Surfboard Included! 1978 Ford Pinto Wagon

With the rising success and popularity of European and Japanese imports as a result of the 1970s oil crisis, American automakers decided to cash in on this previously untapped market for small, efficient, and economical cars. Ford’s entrant, using a powertrain donated by Ford of Europe, was the Pinto. Offered in a fastback, hatchback, or shooting brake body style, all three had the same reputation of being overly dramatic in a rear-ended fender-bender. This one survived, and survived exceptionally well. The seller says that it was used time and again for movie rentals. You can find this gorgeous beach cruiser here on craigslist, complete with a matching surfboard! Special thanks to Pat L. for letting us know about it!

Inside is a beautifully preserved bucket seat arrangement with decidedly seventies green vinyl siding and patterned cloth inserts. There’s plenty of room for four people, with all of their beach stuff, to have a lovely day out on the sand. A two-spoke steering wheel fronts a speedometer…and not much else. Not that you need much else. If you’re doing it properly, you shift by feel rather than what your tachometer says.

The seller includes no images under the hood, but it presumably runs and drives under its own original power. They say it’s got a 2.2-liter four-cylinder, but the information I can find says that the engine closest in size to that is a Ford Lima LL23 2.3-liter overhead cam inline four-cylinder, driving the rear wheels through a four-speed manual transmission. It produced around 90 horsepower, and around 120 pound-feet of torque when new. Presumably less than that now, but you’re not buying a Pinto wagon to win stoplight drag races with the local Mustang and Challenger crowd.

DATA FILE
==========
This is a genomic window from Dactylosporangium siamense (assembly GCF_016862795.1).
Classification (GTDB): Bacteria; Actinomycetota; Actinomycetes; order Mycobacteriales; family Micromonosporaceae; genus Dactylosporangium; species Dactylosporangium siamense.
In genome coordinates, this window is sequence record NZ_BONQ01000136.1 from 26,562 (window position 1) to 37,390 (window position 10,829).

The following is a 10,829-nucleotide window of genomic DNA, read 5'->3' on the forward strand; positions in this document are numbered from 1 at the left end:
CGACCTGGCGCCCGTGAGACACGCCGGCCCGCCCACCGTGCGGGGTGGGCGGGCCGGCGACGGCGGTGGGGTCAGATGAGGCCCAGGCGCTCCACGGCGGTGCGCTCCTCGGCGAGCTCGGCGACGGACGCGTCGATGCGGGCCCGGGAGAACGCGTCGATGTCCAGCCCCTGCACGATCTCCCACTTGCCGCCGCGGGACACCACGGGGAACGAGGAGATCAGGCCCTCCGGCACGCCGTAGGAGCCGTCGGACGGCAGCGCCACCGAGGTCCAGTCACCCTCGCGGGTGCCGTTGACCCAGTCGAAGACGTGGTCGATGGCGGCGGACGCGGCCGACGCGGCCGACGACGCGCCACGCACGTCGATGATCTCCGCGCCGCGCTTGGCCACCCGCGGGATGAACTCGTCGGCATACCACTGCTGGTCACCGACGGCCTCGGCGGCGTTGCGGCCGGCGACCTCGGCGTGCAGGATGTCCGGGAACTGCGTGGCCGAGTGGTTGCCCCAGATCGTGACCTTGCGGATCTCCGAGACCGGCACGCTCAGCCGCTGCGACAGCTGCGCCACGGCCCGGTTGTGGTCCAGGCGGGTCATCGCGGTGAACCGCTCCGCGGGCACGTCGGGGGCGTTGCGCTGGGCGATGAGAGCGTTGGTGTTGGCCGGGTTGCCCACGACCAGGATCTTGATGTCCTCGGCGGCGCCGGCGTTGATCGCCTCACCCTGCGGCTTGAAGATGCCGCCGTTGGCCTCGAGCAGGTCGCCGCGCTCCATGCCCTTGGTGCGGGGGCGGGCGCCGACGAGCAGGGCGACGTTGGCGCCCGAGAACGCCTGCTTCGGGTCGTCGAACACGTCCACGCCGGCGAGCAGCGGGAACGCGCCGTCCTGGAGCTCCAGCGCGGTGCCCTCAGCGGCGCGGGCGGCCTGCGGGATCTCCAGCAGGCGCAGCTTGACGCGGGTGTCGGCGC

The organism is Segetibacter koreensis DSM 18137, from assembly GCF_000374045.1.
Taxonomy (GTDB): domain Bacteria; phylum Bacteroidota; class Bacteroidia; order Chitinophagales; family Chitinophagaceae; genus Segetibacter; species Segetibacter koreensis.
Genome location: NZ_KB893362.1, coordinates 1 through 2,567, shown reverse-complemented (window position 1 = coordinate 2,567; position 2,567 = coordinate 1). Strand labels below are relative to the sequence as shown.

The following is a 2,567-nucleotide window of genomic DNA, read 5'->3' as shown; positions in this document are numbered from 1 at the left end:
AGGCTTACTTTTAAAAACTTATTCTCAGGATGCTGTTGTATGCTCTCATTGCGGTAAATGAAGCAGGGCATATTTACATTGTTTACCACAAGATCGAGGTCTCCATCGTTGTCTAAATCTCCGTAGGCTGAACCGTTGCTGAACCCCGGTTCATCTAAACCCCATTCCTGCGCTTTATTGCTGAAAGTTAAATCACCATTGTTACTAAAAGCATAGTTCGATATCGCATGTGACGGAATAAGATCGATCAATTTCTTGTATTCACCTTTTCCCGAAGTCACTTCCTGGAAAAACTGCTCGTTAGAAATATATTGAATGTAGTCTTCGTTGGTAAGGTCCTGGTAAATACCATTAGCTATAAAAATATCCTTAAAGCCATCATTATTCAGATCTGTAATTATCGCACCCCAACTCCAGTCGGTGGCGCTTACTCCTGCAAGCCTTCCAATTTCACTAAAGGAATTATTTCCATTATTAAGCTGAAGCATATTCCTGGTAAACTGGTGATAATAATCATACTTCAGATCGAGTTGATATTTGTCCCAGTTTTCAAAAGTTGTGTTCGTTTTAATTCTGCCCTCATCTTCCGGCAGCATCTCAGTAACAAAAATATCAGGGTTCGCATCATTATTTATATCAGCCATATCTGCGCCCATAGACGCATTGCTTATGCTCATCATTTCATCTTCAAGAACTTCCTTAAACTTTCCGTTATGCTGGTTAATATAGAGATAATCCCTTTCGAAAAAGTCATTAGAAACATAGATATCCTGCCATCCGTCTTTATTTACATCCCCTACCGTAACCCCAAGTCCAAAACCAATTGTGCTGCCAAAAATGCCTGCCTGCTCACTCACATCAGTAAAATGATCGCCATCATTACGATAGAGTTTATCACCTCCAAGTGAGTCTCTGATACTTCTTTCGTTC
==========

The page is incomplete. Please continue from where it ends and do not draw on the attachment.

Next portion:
Where this car shines is similar to the life philosophy that follows the Fiat 500: la dolce vita. The sweet life. Carefree summer days going up and down the Pacific Coast Highway, with the windows down, just enjoying life. It’s not fast, it’s not sporty, and it’s not cheap at nearly $11,000 for what basically amounts to a forty-year-old Ford station wagon, but it’s probably cheaper than the therapy that most everyone needs after the last couple of years, and will provide its new owner a much-needed respite from the world of pandemic-fueled solitary confinement that’s all too common today. And maybe having that included matching surfboard will inspire the new owner to get out of their comfort zone a bit and ride the waves.

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Comments

  1. Dan August

    That parking brake needs to adjusted…

    Like 9
    • 4spdBernie 4spdBernie Member

      That was my first thought as well, lol. Rear shoes could be worn to the rivets.

      Like 3
    • WL TAYLOR

      Yeah it is, Dan. It’s an emergency brake, not an interior light…ha,ha.

  2. Bluetec320 Bluetec320 Member

    I wouldn’t pay 11K for it, but I must admit it is definitely 70’s cool! For some reason I’m diggin’ the green paint and those seats, lol.

    Like 10
  3. Bob_in_TN Bob_in_TN Member

    Really nice Pinto wagon. The green exterior with the green/white striped upholstery suits its time period perfectly. The four-speed would make it more fun to drive. Not cheap but not many around in this condition.

    Interesting that the seller is using the appeal of cruising the west coast (complete with pics) as an emotional ‘hook’, including the surfboard. Ben appropriately picked up on that theme.

    Like 5
  4. nlpnt

    Over ten grand is top dollar for a Pinto, it would be nice to see some engine and underside pics and what the dash looks like under that toupee for that ask. What we can see is gorgeous though, along with being manual and a great period color inside and out.

    Like 4
  5. MoragaPulsar